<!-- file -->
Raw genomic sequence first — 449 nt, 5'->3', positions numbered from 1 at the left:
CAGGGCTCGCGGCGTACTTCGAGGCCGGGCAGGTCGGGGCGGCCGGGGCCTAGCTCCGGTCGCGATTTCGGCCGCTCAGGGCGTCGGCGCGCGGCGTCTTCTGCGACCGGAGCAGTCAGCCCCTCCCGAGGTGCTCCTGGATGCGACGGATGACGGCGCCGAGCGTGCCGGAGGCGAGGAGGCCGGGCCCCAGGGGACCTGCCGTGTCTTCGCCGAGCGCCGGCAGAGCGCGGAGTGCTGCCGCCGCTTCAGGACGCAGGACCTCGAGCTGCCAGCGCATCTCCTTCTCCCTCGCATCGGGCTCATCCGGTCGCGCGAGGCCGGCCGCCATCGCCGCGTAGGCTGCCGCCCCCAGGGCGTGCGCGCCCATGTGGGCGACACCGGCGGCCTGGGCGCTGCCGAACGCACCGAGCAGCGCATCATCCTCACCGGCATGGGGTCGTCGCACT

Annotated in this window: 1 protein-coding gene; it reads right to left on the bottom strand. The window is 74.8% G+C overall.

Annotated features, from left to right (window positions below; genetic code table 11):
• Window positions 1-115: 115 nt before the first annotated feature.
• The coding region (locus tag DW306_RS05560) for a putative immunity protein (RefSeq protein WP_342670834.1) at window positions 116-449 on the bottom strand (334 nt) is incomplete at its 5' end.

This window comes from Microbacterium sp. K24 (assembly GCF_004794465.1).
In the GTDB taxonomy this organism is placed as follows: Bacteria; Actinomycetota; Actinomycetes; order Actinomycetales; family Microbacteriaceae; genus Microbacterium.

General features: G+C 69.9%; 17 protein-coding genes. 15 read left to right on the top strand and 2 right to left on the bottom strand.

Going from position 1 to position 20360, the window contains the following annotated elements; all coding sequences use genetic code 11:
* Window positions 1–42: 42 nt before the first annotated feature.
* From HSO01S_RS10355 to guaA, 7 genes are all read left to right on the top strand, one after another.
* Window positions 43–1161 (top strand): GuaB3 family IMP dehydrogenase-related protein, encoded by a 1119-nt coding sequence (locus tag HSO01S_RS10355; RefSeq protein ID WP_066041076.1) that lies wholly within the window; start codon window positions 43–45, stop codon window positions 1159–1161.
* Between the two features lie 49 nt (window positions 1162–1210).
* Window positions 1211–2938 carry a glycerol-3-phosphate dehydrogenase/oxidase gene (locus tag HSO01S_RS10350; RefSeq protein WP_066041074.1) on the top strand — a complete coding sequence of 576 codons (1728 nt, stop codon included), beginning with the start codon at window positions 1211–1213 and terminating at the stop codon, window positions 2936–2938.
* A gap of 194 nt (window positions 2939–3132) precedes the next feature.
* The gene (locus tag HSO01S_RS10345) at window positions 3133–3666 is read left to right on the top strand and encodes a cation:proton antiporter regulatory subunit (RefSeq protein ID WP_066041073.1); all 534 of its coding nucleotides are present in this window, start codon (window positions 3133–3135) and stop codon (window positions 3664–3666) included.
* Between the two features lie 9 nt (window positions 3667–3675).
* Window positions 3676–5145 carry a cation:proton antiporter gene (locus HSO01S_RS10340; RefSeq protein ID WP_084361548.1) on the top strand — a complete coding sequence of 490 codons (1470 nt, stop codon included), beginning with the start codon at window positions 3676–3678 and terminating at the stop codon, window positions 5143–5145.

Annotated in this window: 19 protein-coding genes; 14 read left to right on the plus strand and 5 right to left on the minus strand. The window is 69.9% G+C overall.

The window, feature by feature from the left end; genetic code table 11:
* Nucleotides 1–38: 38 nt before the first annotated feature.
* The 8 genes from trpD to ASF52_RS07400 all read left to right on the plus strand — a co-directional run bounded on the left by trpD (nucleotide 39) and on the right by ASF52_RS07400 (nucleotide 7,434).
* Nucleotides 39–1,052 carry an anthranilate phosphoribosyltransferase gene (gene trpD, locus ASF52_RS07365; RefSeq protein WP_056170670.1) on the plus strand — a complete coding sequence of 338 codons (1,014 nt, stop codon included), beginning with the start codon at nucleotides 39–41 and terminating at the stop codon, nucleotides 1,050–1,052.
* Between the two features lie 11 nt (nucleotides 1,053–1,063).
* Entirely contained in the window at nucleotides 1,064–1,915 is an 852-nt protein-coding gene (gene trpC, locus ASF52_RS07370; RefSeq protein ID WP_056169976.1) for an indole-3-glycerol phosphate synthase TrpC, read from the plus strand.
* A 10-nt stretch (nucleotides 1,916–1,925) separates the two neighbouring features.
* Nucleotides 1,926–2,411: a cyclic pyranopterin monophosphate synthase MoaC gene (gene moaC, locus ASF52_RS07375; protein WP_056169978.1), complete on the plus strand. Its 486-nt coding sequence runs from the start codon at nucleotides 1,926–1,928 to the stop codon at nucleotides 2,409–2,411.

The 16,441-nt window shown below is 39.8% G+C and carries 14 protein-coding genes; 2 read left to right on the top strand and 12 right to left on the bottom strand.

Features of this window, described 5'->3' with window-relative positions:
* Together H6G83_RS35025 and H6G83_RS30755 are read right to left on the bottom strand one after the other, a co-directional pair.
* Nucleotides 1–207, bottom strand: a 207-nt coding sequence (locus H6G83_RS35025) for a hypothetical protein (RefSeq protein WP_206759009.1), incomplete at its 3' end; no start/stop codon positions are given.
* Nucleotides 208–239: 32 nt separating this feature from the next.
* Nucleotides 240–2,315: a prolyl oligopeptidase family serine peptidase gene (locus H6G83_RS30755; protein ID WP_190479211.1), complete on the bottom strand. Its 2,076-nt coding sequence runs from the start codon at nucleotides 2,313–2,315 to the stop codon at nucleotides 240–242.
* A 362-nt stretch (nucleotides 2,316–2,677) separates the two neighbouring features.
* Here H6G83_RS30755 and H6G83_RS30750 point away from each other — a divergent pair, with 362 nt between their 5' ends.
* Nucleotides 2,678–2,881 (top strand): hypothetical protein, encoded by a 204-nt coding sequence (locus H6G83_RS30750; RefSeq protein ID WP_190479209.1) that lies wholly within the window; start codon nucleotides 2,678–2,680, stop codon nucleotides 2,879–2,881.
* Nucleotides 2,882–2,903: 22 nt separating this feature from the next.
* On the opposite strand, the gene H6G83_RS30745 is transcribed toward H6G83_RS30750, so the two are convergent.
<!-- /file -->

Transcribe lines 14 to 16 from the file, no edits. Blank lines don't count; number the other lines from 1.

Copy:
* Between the two features lie 49 nt (window positions 1162–1210).
* Window positions 1211–2938 carry a glycerol-3-phosphate dehydrogenase/oxidase gene (locus tag HSO01S_RS10350; RefSeq protein WP_066041074.1) on the top strand — a complete coding sequence of 576 codons (1728 nt, stop codon included), beginning with the start codon at window positions 1211–1213 and terminating at the stop codon, window positions 2936–2938.
* A gap of 194 nt (window positions 2939–3132) precedes the next feature.